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[proh-noun] /ˈproʊˌnaʊn/
noun, Grammar
any member of a small class of words found in many languages that are used as replacements or substitutes for nouns and noun phrases, and that have very general reference, as I, you, he, this, who, what. Pronouns are sometimes formally distinguished from nouns, as in English by the existence of special objective forms, as him for he or me for I, and by nonoccurrence with an article or adjective.
Origin of pronoun
1520-30; < Middle French pronom < Latin prōnōmen (stem prōnōmin-). See pro-1, noun Unabridged
Based on the Random House Dictionary, © Random House, Inc. 2015.
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Examples from the web for pronouns
  • But an educated speaker is expected to keep his pronouns in line.
  • Similarly, the use of undefined pronouns is irksome when they refer to an earlier message.
  • No doubt this pattern of pronouns reflects a reality.
  • Wall charts show pronouns, colors, parts of the human body.
  • That, and those repulsive invented gender-neutral pronouns.
  • Adjectives and adjectival pronouns agree with nouns in number and gender.
  • Personal pronouns personal pronouns are seldom borrowed between languages.
  • The interrogative pronouns are used strictly for asking questions.
  • Interrogative pronouns rarely occur in the plural, though they may.
  • The plural interrogative pronouns are the same as the plural relative pronouns.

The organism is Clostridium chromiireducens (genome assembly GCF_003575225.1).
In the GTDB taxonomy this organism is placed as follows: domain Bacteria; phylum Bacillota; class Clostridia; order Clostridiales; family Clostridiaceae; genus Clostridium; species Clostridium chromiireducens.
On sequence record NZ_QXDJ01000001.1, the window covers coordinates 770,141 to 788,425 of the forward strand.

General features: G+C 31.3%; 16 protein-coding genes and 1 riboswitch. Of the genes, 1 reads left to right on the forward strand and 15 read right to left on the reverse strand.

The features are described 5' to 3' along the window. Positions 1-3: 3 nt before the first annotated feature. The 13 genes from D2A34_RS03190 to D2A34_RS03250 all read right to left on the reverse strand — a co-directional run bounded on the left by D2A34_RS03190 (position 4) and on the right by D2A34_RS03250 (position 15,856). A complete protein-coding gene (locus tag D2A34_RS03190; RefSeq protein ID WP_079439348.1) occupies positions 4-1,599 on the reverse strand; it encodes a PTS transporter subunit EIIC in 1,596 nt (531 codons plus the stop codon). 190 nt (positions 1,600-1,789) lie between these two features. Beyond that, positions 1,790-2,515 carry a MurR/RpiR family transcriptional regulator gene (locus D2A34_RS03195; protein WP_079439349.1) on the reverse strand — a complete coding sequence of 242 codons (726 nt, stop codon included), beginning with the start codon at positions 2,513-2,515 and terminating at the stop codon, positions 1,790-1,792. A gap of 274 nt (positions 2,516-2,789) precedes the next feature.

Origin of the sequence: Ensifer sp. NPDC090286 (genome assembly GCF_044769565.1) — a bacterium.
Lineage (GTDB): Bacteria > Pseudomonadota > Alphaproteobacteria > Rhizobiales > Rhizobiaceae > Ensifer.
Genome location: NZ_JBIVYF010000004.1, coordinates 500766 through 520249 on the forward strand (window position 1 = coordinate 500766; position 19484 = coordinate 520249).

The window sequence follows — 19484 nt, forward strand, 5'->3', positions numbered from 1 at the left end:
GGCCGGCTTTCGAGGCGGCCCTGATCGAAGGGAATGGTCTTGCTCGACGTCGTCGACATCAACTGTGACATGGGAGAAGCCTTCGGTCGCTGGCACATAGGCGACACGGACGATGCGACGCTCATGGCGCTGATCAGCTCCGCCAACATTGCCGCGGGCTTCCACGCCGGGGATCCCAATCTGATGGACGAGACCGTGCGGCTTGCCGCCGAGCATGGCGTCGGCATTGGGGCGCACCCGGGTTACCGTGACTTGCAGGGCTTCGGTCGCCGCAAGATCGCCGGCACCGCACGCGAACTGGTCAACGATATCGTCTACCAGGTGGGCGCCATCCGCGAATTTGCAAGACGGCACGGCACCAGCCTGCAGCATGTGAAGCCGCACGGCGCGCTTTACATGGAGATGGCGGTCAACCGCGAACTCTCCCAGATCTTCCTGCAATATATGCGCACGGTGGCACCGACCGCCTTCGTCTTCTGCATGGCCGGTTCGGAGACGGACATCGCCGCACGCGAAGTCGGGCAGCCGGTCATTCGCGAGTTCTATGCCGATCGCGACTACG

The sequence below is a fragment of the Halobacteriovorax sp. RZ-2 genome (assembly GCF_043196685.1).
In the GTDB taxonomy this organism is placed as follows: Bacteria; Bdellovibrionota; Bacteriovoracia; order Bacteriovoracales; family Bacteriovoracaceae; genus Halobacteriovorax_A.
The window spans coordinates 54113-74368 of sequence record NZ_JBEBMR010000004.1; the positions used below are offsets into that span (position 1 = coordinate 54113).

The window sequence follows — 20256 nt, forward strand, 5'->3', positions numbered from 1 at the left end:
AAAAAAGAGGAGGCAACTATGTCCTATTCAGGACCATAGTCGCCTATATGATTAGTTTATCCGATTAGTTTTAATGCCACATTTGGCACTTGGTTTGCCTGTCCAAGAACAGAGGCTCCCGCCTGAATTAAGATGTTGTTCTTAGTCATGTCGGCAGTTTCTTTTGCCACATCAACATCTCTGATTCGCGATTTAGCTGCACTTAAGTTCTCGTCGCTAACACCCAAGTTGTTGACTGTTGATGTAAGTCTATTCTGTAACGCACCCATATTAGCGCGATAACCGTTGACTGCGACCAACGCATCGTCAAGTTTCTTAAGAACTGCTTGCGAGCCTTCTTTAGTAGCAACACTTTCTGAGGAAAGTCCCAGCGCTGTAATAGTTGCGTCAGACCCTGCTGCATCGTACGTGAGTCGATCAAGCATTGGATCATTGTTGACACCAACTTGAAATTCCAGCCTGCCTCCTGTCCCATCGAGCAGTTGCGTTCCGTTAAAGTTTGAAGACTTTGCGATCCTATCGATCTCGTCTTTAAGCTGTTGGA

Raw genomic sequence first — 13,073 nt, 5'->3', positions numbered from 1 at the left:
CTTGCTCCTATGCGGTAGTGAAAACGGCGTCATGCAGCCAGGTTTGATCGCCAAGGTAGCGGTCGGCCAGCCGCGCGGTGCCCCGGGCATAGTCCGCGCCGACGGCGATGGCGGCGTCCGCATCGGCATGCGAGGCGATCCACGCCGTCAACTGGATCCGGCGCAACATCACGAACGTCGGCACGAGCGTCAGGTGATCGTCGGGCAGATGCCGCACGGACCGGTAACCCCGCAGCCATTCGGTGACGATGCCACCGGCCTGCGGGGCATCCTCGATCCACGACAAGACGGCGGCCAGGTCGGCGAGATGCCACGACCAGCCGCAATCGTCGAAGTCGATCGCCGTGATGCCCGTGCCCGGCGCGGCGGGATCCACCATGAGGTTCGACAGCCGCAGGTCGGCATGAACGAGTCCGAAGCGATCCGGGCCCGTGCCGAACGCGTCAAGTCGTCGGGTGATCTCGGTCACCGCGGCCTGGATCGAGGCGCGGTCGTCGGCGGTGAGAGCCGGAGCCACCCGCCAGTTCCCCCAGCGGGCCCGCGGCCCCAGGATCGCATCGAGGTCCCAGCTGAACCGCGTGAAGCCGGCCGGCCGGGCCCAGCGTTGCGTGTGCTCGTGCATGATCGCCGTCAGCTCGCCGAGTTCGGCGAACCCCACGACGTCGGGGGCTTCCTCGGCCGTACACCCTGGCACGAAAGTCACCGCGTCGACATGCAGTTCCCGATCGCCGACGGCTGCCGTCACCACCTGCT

British Dictionary definitions for pronouns


one of a class of words that serves to replace a noun phrase that has already been or is about to be mentioned in the sentence or context pron
Word Origin
C16: from Latin prōnōmen, from pro-1 + nōmen noun
Collins English Dictionary - Complete & Unabridged 2012 Digital Edition
© William Collins Sons & Co. Ltd. 1979, 1986 © HarperCollins
Publishers 1998, 2000, 2003, 2005, 2006, 2007, 2009, 2012
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Word Origin and History for pronouns



mid-15c., from pro- and noun; modeled on Middle French pronom, from Latin pronomen, from pro- "in place of" + nomen "name, noun" (see name (n.)). A loan-translation of Greek antonymia.

Online Etymology Dictionary, © 2010 Douglas Harper
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pronouns in Culture

pronoun definition

A word that takes the place of a noun. She, herself, it, and this are examples of pronouns. If we substituted pronouns for the nouns in the sentence “Please give the present to Karen,” it would read “Please give it to her.”

The American Heritage® New Dictionary of Cultural Literacy, Third Edition
Copyright © 2005 by Houghton Mifflin Company.
Published by Houghton Mifflin Company. All rights reserved.
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